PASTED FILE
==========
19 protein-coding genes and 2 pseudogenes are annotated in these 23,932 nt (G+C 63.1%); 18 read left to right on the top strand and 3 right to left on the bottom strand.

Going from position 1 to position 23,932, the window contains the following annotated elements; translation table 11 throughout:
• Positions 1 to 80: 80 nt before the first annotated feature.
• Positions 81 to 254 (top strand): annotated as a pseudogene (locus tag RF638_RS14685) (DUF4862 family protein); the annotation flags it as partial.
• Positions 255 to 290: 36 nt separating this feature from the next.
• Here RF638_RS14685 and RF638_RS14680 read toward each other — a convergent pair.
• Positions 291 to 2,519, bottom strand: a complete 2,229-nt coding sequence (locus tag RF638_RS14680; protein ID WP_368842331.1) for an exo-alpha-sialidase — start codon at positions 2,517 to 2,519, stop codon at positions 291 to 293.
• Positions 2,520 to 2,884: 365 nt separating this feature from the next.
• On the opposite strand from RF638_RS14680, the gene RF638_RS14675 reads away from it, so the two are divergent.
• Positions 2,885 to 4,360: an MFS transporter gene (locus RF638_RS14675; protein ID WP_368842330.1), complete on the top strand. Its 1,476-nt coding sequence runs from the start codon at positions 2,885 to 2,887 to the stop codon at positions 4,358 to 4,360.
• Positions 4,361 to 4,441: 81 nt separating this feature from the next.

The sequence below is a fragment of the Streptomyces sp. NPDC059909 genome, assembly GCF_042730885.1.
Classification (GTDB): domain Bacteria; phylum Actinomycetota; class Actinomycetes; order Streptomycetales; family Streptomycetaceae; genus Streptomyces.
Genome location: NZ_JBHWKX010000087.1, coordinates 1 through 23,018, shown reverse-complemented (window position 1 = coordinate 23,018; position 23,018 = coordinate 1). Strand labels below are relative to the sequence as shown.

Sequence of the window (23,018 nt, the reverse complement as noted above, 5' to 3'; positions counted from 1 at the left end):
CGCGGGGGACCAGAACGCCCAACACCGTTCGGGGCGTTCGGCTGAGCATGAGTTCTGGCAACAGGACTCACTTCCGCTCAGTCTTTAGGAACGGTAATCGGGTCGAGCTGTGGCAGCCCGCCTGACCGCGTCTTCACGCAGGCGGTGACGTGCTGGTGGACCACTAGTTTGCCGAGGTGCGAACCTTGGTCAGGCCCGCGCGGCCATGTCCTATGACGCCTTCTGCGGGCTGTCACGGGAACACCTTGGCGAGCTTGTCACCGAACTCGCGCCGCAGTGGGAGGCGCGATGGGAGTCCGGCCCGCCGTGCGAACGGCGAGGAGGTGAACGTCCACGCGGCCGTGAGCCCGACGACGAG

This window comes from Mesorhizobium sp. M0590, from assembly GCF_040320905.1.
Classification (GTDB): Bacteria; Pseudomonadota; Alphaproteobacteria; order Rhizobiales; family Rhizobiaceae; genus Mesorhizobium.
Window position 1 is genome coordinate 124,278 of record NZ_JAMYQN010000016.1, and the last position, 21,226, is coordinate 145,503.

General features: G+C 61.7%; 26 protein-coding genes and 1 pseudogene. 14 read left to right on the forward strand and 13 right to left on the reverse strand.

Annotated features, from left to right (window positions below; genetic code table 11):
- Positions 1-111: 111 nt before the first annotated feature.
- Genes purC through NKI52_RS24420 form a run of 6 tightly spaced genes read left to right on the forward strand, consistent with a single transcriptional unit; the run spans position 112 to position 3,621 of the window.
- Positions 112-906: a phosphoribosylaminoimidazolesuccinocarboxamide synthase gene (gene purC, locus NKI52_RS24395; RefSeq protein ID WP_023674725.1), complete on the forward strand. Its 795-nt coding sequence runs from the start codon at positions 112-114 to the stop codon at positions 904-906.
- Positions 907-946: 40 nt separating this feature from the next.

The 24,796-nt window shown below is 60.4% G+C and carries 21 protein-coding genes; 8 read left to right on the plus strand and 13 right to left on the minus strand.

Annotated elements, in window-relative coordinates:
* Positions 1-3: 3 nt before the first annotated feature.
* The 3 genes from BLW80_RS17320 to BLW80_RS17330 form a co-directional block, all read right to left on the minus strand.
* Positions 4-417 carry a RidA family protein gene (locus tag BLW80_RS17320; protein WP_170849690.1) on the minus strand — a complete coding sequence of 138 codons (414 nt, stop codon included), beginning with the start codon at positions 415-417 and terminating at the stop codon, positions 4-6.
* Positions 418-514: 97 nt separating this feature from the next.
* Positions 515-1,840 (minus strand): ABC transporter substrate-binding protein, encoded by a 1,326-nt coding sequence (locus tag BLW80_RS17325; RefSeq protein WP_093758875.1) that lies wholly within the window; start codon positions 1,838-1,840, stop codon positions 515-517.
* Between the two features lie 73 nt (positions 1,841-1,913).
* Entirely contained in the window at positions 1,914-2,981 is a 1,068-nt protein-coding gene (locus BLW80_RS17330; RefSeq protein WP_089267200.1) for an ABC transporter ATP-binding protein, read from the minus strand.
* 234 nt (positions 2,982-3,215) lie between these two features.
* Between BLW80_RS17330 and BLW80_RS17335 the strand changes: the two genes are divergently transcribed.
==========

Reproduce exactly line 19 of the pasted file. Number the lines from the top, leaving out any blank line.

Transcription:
Window position 1 is genome coordinate 124,278 of record NZ_JAMYQN010000016.1, and the last position, 21,226, is coordinate 145,503.